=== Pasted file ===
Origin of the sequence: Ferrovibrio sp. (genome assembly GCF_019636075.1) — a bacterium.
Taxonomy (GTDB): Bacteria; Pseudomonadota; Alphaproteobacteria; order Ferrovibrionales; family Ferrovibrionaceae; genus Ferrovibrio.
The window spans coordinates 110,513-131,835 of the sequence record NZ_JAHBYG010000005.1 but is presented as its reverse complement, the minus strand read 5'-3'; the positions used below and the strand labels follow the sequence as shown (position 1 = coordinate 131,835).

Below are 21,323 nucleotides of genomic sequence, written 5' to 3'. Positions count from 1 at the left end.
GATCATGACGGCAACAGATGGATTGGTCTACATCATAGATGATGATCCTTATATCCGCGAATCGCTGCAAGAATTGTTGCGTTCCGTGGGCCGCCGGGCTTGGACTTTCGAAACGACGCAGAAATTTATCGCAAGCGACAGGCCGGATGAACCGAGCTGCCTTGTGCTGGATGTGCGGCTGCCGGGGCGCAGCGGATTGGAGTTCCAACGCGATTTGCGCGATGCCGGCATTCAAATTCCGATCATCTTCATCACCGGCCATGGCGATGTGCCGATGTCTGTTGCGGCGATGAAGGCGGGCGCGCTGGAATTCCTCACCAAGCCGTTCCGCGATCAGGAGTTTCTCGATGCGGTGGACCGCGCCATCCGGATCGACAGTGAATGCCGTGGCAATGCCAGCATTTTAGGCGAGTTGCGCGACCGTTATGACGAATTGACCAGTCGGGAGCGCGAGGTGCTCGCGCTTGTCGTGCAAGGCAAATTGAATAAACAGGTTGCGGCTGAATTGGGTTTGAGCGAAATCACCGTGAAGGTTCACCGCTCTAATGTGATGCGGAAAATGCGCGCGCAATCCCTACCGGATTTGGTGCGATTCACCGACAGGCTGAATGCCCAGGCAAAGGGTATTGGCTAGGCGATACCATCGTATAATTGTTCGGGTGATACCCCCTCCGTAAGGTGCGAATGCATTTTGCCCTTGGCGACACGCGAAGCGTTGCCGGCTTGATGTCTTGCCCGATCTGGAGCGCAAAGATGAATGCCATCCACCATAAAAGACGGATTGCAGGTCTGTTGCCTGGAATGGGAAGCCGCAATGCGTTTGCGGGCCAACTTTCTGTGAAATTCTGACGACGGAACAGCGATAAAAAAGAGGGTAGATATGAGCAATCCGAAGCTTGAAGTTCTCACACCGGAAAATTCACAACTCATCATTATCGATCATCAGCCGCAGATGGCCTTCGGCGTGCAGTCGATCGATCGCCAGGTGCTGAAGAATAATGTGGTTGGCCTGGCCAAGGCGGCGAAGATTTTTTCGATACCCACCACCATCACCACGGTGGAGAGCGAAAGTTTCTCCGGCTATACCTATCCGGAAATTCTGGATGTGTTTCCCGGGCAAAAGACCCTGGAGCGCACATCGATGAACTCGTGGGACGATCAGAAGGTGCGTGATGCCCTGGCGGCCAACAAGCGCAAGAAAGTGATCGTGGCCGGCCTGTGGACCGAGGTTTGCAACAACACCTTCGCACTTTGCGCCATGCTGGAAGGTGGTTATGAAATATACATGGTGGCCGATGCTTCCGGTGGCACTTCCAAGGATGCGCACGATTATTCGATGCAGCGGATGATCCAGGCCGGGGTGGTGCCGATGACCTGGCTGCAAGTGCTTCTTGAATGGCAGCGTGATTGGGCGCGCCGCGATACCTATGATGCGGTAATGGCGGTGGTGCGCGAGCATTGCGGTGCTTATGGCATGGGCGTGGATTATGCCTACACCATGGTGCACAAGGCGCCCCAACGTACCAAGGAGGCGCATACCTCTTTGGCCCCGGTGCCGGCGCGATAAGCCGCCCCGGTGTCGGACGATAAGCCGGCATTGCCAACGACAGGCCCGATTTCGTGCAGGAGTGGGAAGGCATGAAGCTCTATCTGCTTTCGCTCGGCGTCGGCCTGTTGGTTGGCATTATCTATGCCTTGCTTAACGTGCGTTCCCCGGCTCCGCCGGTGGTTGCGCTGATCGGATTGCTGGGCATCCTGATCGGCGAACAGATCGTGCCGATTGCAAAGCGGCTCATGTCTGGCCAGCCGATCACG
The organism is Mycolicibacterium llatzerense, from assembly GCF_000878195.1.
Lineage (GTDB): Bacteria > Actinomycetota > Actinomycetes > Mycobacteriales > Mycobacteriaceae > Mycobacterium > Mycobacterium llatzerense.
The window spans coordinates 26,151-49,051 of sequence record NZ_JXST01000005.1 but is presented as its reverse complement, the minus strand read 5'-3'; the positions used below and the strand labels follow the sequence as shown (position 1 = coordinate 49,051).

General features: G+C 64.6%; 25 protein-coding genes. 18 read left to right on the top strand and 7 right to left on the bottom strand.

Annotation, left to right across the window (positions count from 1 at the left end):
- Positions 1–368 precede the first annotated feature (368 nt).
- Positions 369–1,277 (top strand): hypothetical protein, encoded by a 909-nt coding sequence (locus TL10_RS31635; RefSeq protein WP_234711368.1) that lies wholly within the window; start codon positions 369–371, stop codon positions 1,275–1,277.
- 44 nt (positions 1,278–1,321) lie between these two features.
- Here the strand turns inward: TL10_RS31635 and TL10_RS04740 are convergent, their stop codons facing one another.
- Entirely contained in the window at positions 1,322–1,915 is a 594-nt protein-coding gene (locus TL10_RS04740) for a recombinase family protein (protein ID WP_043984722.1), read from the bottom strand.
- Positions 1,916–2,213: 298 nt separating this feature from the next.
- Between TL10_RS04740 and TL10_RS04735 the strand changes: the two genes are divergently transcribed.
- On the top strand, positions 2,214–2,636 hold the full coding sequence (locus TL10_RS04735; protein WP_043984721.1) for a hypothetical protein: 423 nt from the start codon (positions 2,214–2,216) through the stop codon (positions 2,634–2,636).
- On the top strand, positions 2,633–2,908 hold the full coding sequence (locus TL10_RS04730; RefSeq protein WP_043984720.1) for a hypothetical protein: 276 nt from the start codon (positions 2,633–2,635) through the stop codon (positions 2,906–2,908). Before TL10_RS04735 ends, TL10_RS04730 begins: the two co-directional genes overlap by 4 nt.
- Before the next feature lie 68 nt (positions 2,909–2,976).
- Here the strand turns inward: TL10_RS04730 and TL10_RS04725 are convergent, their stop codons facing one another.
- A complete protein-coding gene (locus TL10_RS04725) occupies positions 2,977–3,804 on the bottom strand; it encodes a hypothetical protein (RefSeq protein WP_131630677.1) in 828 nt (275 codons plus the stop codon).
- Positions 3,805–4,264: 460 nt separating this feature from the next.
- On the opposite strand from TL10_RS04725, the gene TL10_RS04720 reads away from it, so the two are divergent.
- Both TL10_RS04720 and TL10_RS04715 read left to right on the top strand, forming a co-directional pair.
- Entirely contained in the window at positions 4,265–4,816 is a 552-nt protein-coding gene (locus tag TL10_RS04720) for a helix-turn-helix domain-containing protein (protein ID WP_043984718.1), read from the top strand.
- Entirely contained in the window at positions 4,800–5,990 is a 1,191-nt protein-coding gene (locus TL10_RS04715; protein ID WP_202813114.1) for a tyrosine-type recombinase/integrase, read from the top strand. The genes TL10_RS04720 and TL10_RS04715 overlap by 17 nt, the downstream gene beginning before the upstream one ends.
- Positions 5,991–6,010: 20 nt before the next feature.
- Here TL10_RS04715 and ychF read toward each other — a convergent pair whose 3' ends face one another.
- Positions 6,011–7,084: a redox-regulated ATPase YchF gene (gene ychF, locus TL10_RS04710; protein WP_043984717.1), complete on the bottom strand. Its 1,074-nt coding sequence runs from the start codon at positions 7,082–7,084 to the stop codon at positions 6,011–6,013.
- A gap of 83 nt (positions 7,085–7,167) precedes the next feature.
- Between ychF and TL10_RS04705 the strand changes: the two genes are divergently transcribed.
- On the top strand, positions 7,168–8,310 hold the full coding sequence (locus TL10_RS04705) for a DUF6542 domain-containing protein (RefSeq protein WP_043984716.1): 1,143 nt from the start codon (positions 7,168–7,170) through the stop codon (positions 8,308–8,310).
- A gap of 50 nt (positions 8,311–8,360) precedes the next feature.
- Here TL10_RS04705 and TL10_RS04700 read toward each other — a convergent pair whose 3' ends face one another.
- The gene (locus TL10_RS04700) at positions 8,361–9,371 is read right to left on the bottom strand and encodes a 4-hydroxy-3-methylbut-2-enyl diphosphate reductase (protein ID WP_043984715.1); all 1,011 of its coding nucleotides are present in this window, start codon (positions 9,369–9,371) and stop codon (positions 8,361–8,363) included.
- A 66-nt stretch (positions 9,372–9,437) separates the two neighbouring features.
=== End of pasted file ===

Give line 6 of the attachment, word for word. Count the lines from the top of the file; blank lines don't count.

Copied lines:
The organism is Mycolicibacterium llatzerense, from assembly GCF_000878195.1.